In·ter·punct shares book reviews, art news, lit theory and daily musings from the intimate lives of writers. It seeks to highlight, in an edgy and sprightly fashion, the poetic moments that punctuate our lives.
10/14/2019 0 Comments
Meaning to set aside the obvious point—that prophecies of the imminent Maschiach, Second Coming, and “Twelfth Knight” (or what-you-will, depending on your individual faith) have yet to prove themselves true for those of us condemned to live on Earth among the realities of nature and science—could it be the case that, well beyond the ranks of prophets and angelic messengers confined to canons of religious tradition, there might be a whole range of writers, artists, musicians who have been guided by a vision of a future to come, hopeful or impossible, that defines ourselves around not solely a “Redeemer,” but the possibility of a world transformed?
Were it true, of course—were it revealed to us, in time, to be true—the scholarship of a Messianic Age will certainly be greatly enlarged (if nothing less than entirely transformed) by a retrospective examination of fairy tales, poetic epics and the bodies of art produced by a host of visionary figures who, up until this point, have not generally themselves to be prophets. And in keeping with that future, a range of artists and poets (not the least James Merrill, 1926-1995, in whose work I made a fascinating discovery in 2004, with a book long in preparation) will undress before us, like Nudes descending a Heavenly Staircase, revealing torsos, archaic but shockingly modern, hitherto completely unsuspected.
Joseph Campbell, among others, has shown this redeeming hero myth to be a commonality across many cultures and historical periods. Could it all be wishful thinking? Setting aside a rehash in particular of Campbell, I will suggest—in this blog entry and in entries to follow—that a doubled vision of our future, a path that might go either way, may well be the most circumspect way (for now) to look on the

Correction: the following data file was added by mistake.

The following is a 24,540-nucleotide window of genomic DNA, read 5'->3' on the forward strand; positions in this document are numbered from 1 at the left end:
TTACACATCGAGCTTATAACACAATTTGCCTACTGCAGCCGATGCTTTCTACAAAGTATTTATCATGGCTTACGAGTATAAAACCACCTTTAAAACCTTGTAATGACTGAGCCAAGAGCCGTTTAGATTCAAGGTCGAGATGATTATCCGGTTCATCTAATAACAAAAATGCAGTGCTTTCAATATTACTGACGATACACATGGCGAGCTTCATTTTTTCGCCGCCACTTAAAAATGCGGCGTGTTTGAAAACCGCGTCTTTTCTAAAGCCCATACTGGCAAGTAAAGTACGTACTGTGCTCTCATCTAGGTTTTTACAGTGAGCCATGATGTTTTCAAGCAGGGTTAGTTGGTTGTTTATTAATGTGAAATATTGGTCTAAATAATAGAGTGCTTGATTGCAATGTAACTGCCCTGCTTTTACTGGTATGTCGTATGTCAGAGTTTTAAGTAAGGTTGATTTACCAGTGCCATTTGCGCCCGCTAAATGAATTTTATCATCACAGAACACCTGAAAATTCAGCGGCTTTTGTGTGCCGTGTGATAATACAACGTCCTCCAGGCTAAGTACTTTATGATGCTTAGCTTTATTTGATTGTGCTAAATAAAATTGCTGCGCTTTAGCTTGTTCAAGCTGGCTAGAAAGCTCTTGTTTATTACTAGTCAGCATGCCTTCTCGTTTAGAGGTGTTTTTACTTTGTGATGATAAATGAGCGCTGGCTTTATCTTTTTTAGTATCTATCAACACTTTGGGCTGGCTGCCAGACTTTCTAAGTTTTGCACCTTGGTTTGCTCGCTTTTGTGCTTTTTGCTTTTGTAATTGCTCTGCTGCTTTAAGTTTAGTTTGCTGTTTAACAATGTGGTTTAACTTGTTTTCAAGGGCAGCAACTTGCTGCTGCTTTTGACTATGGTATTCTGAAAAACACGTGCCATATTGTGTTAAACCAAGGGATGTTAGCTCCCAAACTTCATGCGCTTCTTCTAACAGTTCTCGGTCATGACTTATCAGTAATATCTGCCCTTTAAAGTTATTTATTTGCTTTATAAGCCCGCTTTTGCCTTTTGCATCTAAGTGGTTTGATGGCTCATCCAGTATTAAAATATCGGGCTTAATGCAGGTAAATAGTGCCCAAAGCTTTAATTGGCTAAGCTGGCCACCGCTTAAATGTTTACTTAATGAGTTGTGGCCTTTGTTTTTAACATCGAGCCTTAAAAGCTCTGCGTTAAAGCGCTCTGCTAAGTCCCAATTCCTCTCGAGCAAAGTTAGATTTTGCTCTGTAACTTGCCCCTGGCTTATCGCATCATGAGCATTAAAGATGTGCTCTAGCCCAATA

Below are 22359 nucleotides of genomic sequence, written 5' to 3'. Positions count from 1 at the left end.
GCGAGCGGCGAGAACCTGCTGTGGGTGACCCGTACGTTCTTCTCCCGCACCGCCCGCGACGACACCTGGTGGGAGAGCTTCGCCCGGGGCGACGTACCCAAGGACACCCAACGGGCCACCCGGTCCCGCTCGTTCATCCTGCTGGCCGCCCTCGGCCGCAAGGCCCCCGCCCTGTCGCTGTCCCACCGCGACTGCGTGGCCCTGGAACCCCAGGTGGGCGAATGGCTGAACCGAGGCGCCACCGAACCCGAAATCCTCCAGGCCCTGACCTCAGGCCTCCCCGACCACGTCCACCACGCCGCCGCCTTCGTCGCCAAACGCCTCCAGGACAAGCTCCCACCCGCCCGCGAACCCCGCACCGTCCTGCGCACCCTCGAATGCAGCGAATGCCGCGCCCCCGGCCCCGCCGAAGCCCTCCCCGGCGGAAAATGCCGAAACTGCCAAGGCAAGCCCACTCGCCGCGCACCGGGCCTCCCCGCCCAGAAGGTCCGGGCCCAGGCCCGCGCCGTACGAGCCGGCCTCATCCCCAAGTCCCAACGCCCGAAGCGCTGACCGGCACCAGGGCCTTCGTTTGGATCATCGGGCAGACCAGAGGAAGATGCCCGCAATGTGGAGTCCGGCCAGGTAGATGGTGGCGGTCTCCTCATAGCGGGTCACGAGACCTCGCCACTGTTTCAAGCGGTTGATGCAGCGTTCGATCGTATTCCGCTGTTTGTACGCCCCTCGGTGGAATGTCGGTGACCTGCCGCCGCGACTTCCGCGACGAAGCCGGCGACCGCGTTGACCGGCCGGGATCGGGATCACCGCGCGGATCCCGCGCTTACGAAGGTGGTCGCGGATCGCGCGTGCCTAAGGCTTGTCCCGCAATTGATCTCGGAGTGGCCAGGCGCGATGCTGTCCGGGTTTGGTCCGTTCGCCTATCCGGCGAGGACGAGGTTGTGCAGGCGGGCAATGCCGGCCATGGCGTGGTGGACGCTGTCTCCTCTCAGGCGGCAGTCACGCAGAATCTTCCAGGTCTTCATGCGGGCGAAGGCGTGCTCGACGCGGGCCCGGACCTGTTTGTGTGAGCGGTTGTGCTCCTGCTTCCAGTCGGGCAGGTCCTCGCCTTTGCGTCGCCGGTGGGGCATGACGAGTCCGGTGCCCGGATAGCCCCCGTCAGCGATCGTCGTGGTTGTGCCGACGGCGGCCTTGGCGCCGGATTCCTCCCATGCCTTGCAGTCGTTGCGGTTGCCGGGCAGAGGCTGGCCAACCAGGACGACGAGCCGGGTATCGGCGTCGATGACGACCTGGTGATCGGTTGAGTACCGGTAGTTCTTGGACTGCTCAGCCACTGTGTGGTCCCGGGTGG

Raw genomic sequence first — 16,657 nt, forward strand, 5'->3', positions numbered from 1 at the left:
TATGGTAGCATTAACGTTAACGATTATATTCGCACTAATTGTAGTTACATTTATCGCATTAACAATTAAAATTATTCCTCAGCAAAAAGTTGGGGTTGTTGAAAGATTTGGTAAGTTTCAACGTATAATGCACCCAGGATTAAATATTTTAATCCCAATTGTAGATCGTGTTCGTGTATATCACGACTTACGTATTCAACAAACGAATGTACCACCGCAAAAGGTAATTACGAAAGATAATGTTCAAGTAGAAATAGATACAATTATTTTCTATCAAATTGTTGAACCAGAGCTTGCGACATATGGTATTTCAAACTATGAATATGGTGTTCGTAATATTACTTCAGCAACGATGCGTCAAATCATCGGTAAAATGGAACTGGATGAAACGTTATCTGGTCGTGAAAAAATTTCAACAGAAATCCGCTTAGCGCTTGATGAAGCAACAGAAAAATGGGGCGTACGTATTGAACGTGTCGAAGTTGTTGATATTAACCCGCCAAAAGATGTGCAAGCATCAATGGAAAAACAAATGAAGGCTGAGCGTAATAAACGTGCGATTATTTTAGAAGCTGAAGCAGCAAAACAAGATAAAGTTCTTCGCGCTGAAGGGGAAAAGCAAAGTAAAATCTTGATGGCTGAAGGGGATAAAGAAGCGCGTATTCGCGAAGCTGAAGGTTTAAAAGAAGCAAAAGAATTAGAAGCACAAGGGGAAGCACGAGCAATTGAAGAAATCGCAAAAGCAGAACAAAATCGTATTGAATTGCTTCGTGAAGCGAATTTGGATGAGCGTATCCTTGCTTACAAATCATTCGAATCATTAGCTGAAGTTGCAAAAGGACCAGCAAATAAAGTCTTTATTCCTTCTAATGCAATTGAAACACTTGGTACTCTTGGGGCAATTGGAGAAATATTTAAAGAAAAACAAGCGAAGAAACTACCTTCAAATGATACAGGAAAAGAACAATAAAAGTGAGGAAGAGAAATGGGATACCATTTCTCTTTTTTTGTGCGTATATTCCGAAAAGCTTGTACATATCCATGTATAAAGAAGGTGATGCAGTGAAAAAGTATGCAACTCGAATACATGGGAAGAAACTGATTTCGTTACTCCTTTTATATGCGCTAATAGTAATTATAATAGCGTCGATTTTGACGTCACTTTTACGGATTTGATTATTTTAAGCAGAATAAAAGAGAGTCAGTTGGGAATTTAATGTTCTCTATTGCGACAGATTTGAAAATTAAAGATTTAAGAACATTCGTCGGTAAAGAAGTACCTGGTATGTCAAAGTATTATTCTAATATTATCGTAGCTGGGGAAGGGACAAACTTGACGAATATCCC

prophetic content a range of literary and artistic works.
“For the miraculous birth, there always must be / Children who did not specially want it to happen”, as the poet W. H. Auden grudgingly admits in “Musée des Beaux Arts”, his celebrated 1938 poem. And indeed, were to enlarge our understanding of visionaries to include poets such as Auden, Blake, Milton and Dante, or even my own beloved James Merrill, wouldn’t the devil already be “on it,” and there to thwart whatever value such celestial guides might have toward our understanding of what’s to come?
To inaugurate this series, why not begin a modest proposal, an examination of The Wizard of Oz as it was originally conceived by L. Frank Baum?
In·ter·punct shares interviews, expositions, poems and daily musings from the intimate lives of writers. Like the interpunct, which is a middot used to separate syllables, this blog seeks to highlight, in an edgy and sprightly fashion, the poetic moments that punctuate our lives.